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NFL notebook: Steelers’ Bell says knee should be OK

Associated Press

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Pittsburgh Steelers rookie running back Le’Veon Bell said Friday the left knee injury he re-aggravated during practice a day earlier isn’t believed to be serious.

“It’s not too bad, nothing too major,” said Bell, who added there was no ligament tear. “I don’t know the length or period of time, but it’s not as bad as everybody thinks it is.”

The second-round pick from Michigan State proved it by dressing in full pads and practicing in a limited capacity, participating in non-contact work with the other running backs. He sat out all team drills.

“He’s got a clean bill of health, so it’s time to get back out here and start the process of readying himself for the game like all other healthy men,” Steelers coach Mike Tomlin said.

Bell’s status for the team’s second preseason game Monday night at Washington remains uncertain, but the rookie hopes to see action.

“I’m going to try my best,” Bell said. “I can’t make any promises, but we’re going to see.”

Bell pulled up following a running play during a non-contact team drill Thursday when a group of defensive players dropped the rookie to the ground. Bell fell to the grass and stayed on his back for several minutes while trainers examined his left knee.

“I just remember running the ball, I kind of started slowing down, and I got hit,” Bell said. “Guys are strong and big out here, so they kind of knocked me off balance and I fell awkwardly on my leg.”

Trainers helped Bell to his feet and he gingerly limped to the sideline, where he finished practice with an ice bag wrapped around his leg. After practice, he limped with little to no bend in his knee to a waiting golf cart and left the field.

Tomlin has conducted a physical training camp, arguably the most intense of his seven-year tenure in Pittsburgh, featuring at least one period of live tackling almost daily. Bell was injured in a non-contact drill, but the rookie isn’t blaming his teammates.

“I just kind of let off the gear a little too much,” Bell said.

Lions sign two tackles

The Detroit Lions have signed defensive tackles Justin Bannan and John Drew and released cornerback Conroy Black and defensive end Braylon Broughton.

The team announced the moves Friday. The Lions also released linebacker Carmen Messina from the reserve-injured list.

Bannan started 15 games for the Denver Broncos last season. The 34-year-old Bannan joins a Detroit defensive front that already includes tackles Ndamukong Suh and Nick Fairley.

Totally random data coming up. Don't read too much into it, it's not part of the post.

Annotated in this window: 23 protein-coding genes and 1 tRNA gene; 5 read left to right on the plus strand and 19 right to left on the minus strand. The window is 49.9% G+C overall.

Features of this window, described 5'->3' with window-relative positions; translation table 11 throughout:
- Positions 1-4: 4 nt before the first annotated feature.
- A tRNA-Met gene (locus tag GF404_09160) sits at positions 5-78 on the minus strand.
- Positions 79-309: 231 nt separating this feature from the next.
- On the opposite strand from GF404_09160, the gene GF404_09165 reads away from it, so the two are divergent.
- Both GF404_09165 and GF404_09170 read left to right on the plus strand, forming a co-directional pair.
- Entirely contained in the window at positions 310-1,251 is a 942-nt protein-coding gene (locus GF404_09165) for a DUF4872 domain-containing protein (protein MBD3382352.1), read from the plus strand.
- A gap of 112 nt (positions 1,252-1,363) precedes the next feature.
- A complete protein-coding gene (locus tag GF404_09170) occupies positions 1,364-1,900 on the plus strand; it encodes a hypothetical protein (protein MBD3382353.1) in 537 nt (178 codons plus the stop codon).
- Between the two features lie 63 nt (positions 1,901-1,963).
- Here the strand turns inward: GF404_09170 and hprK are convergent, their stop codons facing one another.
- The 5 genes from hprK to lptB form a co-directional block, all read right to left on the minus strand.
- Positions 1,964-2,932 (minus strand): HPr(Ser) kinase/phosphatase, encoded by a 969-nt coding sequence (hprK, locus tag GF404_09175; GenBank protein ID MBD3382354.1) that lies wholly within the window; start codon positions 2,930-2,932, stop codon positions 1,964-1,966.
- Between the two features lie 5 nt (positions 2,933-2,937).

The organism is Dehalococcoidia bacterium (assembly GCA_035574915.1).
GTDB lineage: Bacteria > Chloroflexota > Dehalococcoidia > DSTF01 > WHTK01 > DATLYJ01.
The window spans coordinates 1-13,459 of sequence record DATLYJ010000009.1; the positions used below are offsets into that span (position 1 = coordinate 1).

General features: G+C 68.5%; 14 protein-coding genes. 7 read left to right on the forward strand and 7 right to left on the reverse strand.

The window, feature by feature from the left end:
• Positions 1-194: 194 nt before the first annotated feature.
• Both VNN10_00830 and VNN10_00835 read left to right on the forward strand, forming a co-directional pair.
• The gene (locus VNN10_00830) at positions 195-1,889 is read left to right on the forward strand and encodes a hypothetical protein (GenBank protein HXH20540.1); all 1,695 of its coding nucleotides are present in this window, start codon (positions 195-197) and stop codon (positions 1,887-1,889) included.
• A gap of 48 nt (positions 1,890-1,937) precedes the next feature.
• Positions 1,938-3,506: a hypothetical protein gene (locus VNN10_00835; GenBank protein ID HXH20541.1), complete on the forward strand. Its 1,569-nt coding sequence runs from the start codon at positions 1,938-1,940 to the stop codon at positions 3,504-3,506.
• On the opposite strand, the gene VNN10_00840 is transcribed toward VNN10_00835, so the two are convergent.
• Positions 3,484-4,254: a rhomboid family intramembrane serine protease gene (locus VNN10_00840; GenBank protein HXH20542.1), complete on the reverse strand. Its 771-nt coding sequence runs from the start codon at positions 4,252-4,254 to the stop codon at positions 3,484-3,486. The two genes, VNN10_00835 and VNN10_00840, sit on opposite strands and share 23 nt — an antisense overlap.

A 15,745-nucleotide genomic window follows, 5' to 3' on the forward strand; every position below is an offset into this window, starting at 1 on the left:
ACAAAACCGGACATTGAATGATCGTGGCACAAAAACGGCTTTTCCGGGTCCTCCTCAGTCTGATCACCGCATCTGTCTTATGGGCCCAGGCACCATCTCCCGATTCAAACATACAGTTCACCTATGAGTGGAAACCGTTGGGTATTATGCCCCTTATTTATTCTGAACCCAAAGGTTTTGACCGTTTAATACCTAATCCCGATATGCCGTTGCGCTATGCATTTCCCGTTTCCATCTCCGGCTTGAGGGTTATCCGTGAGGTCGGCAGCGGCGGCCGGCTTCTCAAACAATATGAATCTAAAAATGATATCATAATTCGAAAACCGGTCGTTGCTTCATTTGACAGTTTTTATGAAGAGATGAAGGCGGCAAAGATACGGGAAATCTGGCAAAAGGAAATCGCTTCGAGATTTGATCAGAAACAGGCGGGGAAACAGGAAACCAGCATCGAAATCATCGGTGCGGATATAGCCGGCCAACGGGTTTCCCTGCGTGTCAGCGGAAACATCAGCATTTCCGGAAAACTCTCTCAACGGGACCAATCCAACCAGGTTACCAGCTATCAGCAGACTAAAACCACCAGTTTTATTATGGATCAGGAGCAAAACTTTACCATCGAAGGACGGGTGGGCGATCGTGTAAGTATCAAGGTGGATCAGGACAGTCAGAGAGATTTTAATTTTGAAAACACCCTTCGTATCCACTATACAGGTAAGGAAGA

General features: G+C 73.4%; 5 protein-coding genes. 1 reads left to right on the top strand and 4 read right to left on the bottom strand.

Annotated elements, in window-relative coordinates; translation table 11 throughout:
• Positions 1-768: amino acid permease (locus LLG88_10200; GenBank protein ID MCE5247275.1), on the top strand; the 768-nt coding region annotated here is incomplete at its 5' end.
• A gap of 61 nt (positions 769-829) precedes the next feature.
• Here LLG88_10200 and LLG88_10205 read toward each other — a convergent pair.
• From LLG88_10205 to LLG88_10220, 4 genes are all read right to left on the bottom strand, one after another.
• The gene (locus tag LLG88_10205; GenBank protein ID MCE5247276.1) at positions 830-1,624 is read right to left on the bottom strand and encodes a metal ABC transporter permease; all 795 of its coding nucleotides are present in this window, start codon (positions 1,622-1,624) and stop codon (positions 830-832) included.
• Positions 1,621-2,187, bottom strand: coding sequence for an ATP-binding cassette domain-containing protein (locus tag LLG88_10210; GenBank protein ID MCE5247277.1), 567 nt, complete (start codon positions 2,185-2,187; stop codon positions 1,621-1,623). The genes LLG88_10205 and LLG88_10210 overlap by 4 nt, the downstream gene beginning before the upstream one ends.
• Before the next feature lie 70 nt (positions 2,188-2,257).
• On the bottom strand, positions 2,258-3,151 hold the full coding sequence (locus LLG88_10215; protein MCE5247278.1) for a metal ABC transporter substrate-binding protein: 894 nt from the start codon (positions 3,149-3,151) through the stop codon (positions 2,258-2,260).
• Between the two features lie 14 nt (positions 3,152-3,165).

Drew is an undrafted rookie out of North Carolina Central.

Williams misses Bills win

Buffalo defensive end Mario Williams did not play in the Bills’ 20-16 preseason victory Friday over the Minnesota Vikings.

Williams complained of soreness after practice Wednesday and joined receivers TJ Graham (groin) and Stevie Johnson (left hamstring) on the sideline. Also not in uniform are corner backs Leodis McKelvin, Justin Rogers and Crezdon Butler, as well as defensive end Kourtnei Brown and offensive lineman Keith Williams.

Colts hope Allen will return

Colts tight end Dwayne Allen got rid of the walking boot on his injured right foot Friday — the final day of practice at Anderson University.

Allen hasn’t practiced since complaining of foot pain last Wednesday. Coach Chuck Pagano has said Allen is expected to miss a couple of weeks, but the Colts remain hopeful he will be healthy enough to return for the Sept. 8 season opener against Oakland.

Pagano said Allen would be using a combination of an orthopedic in his shoe a walking boot others as he recovers.

The Colts other prominent tight end, Coby Fleener, was scheduled to have another concussion test later Friday. If he passes, he would be cleared to play Sunday night.

Montana’s project on hold

Joe Montana’s plan to build a new hotel and restaurant next to the 49ers’ new Silicon Valley stadium is not advancing as quickly as expected.

The Hall of Fame quarterback had wanted the four-star hotel, upscale restaurant and sports bar to open in August 2014, when the 49ers move to Levi’s Stadium in Santa Clara, Calif.

The San Jose Mercury News reports that Montana now hopes the complex will be open in time for the 50th Super Bowl in February 2016.

The plan is being delayed because Montana and his business partners haven’t been able to reach a deal with Santa Clara officials on the value of city-owned land where the complex would be built. Another development project has also prompted new design work on the hotel.


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